DUBAI, UNITED ARAB EMIRATES - A Yemen rebel drone strike this week on a critical Saudi oil pipeline shows that the otherwise-peaceful sandy reaches of the Arabian Peninsula now are at risk of similar assault, including an under-construction nuclear power plant and Dubai International Airport, among the world's busiest. U.N. investigators said the Houthis' new UAV-X drone, found in recent months during the Saudi-led coalition's war in Yemen, likely has a range of up to 1,500 km (930 miles). That puts the far reaches of both Saudi Arabia and the United Arab Emirates, the two main opponents of the Iranian-allied Houthi rebels in Yemen, within reach of drones difficult to detect and track. Their relatively simple design, coupled with readily available information online, makes targeting even easier, analysts say. "These installations are easily findable, like on Google Earth," said Tim Michetti, an expert on illicit weapons technology with experience in Yemen.
Iran will invite foreign companies to bid for oil and gas projects for the first time since last year's landmark nuclear deal with world powers, the country's Ministry of Petroleum said Sunday. The ministry did not say how many projects would be involved but said they include exploration and production in oil and gas fields, with the bidding process opening on Monday. It will be the first time Iran offers an international tender for oil and gas projects since the nuclear deal went into effect in January. The ministry's website said foreign companies should submit their applications by Nov. 19 and that successful companies would be announced on Dec. 7. Iran had previously said that priority for exploration and production for foreign companies would be given to neighboring countries with which it shares border fields.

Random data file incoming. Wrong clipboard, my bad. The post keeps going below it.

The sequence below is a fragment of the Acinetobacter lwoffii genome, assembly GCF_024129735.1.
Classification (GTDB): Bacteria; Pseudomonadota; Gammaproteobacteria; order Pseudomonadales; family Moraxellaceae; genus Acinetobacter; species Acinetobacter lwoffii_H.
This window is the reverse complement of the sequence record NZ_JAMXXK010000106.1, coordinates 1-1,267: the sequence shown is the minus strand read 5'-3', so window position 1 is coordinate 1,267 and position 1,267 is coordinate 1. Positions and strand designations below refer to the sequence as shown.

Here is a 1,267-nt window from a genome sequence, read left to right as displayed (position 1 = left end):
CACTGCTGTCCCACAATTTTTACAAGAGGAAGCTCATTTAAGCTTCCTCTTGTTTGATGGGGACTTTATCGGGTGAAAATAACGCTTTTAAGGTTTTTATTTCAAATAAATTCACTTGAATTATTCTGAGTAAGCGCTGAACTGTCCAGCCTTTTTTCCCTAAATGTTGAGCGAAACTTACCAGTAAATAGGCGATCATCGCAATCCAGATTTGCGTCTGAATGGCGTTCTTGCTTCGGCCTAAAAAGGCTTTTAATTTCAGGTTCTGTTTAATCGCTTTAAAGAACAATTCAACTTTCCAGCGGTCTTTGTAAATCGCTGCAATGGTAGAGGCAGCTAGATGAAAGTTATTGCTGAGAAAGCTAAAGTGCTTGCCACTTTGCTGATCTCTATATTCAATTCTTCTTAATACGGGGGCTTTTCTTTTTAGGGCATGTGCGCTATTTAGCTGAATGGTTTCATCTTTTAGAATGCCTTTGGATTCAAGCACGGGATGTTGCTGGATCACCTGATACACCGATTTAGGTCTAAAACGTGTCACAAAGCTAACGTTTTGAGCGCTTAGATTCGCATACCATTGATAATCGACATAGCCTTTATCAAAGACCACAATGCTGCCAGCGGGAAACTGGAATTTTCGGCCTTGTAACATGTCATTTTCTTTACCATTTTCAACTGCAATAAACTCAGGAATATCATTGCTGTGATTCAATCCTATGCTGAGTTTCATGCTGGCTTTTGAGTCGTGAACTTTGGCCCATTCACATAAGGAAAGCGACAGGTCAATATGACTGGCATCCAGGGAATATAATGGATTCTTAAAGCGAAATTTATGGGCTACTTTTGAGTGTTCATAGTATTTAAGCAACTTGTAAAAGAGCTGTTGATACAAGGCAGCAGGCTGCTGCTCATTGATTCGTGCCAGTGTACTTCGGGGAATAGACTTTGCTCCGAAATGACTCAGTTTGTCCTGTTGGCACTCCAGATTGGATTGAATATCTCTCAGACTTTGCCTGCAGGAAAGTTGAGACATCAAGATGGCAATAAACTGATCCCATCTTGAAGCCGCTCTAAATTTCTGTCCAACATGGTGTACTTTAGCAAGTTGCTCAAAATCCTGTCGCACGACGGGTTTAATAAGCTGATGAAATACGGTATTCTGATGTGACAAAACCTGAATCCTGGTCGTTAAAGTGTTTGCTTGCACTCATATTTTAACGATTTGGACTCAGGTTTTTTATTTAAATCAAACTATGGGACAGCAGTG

DUBAI, United Arab Emirates – The star of a live television interview in Iran's new nuclear workshop wasn't the head of the country's atomic agency, but three centrifuges labeled in English in the background, advanced devices Tehran is prohibited from using by the nuclear deal with world powers. The placement of the centrifuges, identified as IR-2M, IR-4 and IR-6, may have served as a subtle warning to Europe as it tries to salvage the atomic accord after President Donald Trump's decision to withdraw from it and restore U.S. sanctions. In recent days Iranian officials from Supreme Leader Ayatollah Ali Khamenei on down have vowed to boost the country's uranium enrichment capacity. The moves they have outlined would not violate the 2015 nuclear accord, but would allow Iran to quickly ramp up enrichment if the agreement unravels. "I think they've been quite clear in saying that if the U.S. pulls out and the EU doesn't live up to its side of the deal, it will rapidly increase its enrichment capacity," said Ian Stewart, the head of a nuclear proliferation study called Project Alpha at King's College London.